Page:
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August 14, 2012

Indiana’s Egg Farmers and The HSUS Call on Indiana’s Congressional Delegation to Support Egg Industry Reform Bill

Measure will improve welfare for hens, provide orderly transition to improved standards

United Egg Producers

The Humane Society of the United States, the United Egg Producers, and representatives from all of Indiana’s major egg farms gathered at the Indiana State Fair to call on Indiana’s members of Congress to join Reps. Dan Burton, R-Ind. and Andre Carson, D-Ind. in supporting the Egg Products Inspection Act Amendments of 2012 (S. 3239/H.R. 3798). The House bill has 142 cosponsors and the Senate bill 17, and it has been endorsed by newspaper editorial boards throughout the country, the American Veterinary Medical Association, the Consumer Federation of America, and more than 1,000 other organizations and farmers. Indiana is the third largest egg producing state in the country.

The legislation would demonstrably improve conditions for all 280 million hens involved in U.S. egg production over a staggered phase-in period. The legislation is the product of an agreement between HSUS and the United Egg Producers, which supports the bill not only because of the enhanced animal welfare provisions, but also because it provides certainty and a level playing field for its members in producing eggs for the next generation.

“America’s egg producers have continually worked to improve animal welfare, and we strongly believe our commitment to a national standard for hen welfare is in the best interest of our animals, customers and consumers,” said Bob Krouse, past chairman of UEP and an Indiana egg farmer. “We are committed to working together for the good of the hens in our care and believe a national standard is far superior than a patchwork of state laws and regulations that would be cumbersome for our customers and confusing to consumers.”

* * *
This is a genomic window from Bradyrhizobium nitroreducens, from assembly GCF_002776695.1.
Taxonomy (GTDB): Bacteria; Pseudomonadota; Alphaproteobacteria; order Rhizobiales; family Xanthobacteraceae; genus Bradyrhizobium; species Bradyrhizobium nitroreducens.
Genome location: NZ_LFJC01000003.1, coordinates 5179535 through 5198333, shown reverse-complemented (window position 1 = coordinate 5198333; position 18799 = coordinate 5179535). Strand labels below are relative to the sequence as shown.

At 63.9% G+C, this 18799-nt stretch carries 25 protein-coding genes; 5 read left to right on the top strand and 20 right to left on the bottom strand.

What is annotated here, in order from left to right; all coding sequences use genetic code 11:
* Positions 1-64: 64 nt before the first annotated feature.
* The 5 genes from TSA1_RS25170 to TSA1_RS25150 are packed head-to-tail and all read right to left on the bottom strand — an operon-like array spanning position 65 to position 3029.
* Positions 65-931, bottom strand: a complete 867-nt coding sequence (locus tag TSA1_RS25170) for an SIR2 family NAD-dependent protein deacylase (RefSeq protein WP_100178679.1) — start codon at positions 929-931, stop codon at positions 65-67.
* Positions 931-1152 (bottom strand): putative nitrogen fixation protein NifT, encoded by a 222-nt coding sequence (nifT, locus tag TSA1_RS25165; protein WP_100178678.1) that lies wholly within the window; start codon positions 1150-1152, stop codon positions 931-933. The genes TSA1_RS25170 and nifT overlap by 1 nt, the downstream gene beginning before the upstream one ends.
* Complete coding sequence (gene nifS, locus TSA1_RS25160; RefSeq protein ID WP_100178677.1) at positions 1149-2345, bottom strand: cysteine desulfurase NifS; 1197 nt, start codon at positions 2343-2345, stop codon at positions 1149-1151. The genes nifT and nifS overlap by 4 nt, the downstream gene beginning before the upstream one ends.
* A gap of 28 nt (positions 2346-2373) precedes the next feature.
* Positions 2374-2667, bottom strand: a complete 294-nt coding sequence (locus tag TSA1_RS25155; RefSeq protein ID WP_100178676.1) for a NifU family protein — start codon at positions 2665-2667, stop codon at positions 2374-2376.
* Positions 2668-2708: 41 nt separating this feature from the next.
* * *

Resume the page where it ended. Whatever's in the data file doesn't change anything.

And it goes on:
“If we want to improve the lives of more than 250 million lays hens, and give consumers more information in the marketplace about their food choices, we must pass this compromise bill,” stated Wayne Pacelle, president and CEO of The HSUS. “When traditional adversaries agree on a way forward for the nation, Congress should embrace that process and get fully behind the end goal.”

The Egg Products Inspection Act Amendment of 2012 would: 

  • require conventional cages to be replaced during an ample phase-in period with new, enriched colony housing systems that provide each egg-laying hen nearly double the amount of current space; 
  • require that, after a phase-in period, all egg-laying hens be provided with environmental enrichments, such as perches, nesting boxes and scratching areas, that will allow hens to express natural behaviors;
  • require labeling on all egg cartons nationwide to inform consumers of the method used to produce the eggs: “eggs from caged hens,” “eggs from hens in enriched cages,” “eggs from cage-free hens” and “eggs from free-range hens”;
  • prohibit feed- or water-withdrawal molting to extend the laying cycle, a practice already prohibited by the United Egg Producers Certified program;
  • require standards approved by the American Veterinary Medical Association for euthanasia of egg-laying hens;
  • prohibit excessive ammonia levels in henhouses; and
  • prohibit the transport and sale of eggs and egg products nationwide that don’t meet these requirements.

If enacted, the proposal would require egg producers to increase space per hen in a tiered phase-in, with the amount of space hens are given increasing, in intervals, over the next 15 to 18 years. Phase-in schedules are more rapid in California, consistent with a ballot initiative approved earlier by that state’s voters. Currently, the majority of hens are each provided 67 square inches of space, with up to 50 million receiving just 48 square inches. The proposed phase-in would culminate with a minimum of 124 square inches of space for white hens and 144 for brown hens nationwide.

Media Contacts:

HSUS: Anna West, 757-575-0079, awest@humanesociety.org

UEP: Jewanna Porter, 404-367-2761, jporter@golinharris.com

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